Far from reflecting Beijing’s global expansionism, its military footprint reveals a cautious power that is highly reluctant to match its growing economic activity with a corresponding level of political and security engagement. This is nowhere more obvious than in the Middle East, where Beijing has mostly kept out of regional conflicts, including the fight against ISIS.

True, China’s security presence is expanding slightly. It contributes generous support to UN peacekeeping missions. It is involved in anti-piracy initiatives in the Gulf of Aden and the Arabian Sea, and in 2011 and 2015 conducted large evacuations of its citizens from war-torn Libya and Yemen, respectively.

Furthermore, in December last year, it participated in a joint naval drill with Russia and Iran, the first of its kind. But it would be wrong to see this as evidence of a nascent anti-western security alliance. Shortly beforehand, Beijing conducted a naval exercise with Saudi Arabia, Iran’s nemesis.

Indeed, China has tried to stay out of the region’s disputes, preferring a posture of neutrality. It maintains good ties with Iran, on the one hand, and Saudi Arabia, the UAE, and Israel, on the other. In 2016 President Xi signed comprehensive strategic partnership agreements with Tehran and Riyadh on the same overseas trip, demonstrating impartiality.

Beijing’s approach contrasts sharply with the US practice of forming security alliances, often sealed in defence treaties, which impose binding commitments on both parties. This means that Washington tends to stand firmly behind old allies like Saudi Arabia, even when their policies do not serve American interests.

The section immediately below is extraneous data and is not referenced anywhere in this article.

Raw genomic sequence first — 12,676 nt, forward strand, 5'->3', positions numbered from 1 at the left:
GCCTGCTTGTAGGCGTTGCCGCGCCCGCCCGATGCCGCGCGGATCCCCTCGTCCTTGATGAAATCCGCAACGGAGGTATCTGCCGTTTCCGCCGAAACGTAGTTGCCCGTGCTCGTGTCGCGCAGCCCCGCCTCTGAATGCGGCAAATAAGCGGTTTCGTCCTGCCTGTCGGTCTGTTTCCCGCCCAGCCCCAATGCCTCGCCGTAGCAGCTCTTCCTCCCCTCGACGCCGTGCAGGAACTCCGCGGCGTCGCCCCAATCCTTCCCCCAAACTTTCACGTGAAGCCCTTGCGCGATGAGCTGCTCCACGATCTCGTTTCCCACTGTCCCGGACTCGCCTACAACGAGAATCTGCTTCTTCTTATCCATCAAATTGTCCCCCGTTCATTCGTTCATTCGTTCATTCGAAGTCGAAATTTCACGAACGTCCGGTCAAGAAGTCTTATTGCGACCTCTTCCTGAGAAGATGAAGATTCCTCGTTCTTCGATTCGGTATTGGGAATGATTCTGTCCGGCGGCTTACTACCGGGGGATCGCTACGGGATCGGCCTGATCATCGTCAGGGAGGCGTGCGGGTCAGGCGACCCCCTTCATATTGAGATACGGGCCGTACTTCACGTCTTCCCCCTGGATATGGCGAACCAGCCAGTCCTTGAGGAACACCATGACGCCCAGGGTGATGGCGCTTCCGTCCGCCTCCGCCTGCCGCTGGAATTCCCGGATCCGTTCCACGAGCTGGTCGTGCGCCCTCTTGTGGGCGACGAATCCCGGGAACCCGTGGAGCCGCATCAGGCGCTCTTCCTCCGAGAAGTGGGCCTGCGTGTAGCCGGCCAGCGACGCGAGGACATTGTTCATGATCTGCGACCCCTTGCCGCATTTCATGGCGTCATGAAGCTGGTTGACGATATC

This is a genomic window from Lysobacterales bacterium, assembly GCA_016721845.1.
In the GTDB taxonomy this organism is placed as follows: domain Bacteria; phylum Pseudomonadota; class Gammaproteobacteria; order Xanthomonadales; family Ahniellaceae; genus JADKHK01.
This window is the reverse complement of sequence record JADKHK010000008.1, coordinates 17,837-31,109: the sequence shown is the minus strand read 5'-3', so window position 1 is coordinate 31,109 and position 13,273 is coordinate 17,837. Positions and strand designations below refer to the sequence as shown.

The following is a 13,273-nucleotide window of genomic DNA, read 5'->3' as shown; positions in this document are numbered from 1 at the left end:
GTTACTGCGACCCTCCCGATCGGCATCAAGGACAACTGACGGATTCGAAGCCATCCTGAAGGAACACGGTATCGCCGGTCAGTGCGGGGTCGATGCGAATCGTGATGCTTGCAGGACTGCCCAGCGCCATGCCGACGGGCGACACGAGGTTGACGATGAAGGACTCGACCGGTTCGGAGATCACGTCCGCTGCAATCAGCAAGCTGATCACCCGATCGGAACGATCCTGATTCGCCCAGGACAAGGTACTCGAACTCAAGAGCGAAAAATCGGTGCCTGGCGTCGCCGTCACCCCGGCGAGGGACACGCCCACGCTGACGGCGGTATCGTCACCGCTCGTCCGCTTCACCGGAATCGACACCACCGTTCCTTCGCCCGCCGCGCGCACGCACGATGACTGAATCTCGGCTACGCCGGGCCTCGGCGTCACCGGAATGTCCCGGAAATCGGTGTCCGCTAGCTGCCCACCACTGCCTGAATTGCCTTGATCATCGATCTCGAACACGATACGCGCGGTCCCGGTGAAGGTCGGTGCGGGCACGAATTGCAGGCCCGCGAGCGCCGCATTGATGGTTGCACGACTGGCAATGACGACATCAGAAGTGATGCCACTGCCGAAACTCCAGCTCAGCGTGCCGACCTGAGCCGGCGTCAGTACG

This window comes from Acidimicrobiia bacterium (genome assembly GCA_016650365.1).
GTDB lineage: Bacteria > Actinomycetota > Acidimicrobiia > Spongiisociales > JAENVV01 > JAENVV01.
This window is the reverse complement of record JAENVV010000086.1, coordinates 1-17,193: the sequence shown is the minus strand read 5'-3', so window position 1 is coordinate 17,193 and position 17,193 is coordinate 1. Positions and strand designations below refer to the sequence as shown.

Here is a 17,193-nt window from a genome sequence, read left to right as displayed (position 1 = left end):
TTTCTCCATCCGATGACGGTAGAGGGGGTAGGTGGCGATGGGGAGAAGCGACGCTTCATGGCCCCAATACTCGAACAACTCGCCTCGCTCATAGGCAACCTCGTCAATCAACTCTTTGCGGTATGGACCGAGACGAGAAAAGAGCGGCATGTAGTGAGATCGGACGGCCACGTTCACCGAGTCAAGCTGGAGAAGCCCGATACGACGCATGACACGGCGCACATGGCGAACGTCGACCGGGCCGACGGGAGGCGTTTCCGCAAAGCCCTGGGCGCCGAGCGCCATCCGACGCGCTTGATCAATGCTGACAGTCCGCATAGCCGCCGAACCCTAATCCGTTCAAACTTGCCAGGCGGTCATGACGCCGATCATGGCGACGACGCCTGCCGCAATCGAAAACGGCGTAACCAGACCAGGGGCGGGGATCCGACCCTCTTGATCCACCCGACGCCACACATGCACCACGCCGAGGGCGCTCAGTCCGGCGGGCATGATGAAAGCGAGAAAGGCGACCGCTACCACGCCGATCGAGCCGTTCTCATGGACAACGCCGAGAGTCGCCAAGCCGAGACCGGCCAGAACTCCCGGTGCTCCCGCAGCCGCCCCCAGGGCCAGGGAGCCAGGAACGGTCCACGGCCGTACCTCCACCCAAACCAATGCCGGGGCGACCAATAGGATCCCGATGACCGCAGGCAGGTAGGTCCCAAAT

As Dina Esfandiary and Ariane Tabatai write in Triple Axis: Iran’s Relations with Russia and China, “Beijing, however, approaches its relationship strictly based on its interests. In other words, China adopts a pragmatic approach that is not set in stone and where allies are not necessarily viewed as a long-term investment.”

By maintaining ties with countries on both sides of regional disputes, like Saudi Arabia and Iran, China is well-placed to serve as a mediator and help reduce tensions. The US, by contrast, is far too heavily tilted towards the Gulf states to perform such a role, especially under the Trump administration, which appears hell-bent on destroying the Iranian regime.

Beijing should, therefore, build on its favourable diplomatic situation to play a more active role in regional politics. That China can be a constructive partner was shown by its help negotiating the JCPOA. Eventually, Beijing will also have to consider a security presence in the Gulf to ensure freedom of navigation and protect its energy supplies.

Japan, which imports almost all of its oil from the Middle East, is already deepening its involvement. Prime Minister Abe is using a scheduled trip to the region to deescalate tensions through mediation. He is also planning to deploy Japanese naval forces to the Gulf of Oman. If Tokyo, why not Beijing?

China is understandably reluctant to get more deeply involved in the Middle East. Its hands-off approach has served it well and compares favourably with Washington’s interventionism. Chinese energy supplies have continued to flow, even at times of heightened instability.

China is now the world’s second-largest economy, with interests far and wide. Both for its own sake and the world’s, it must shoulder more of the responsibility for regional security. If the current tensions in the Middle East do benefit China, it will be by forcing Beijing to accept the inevitable and act as a global power.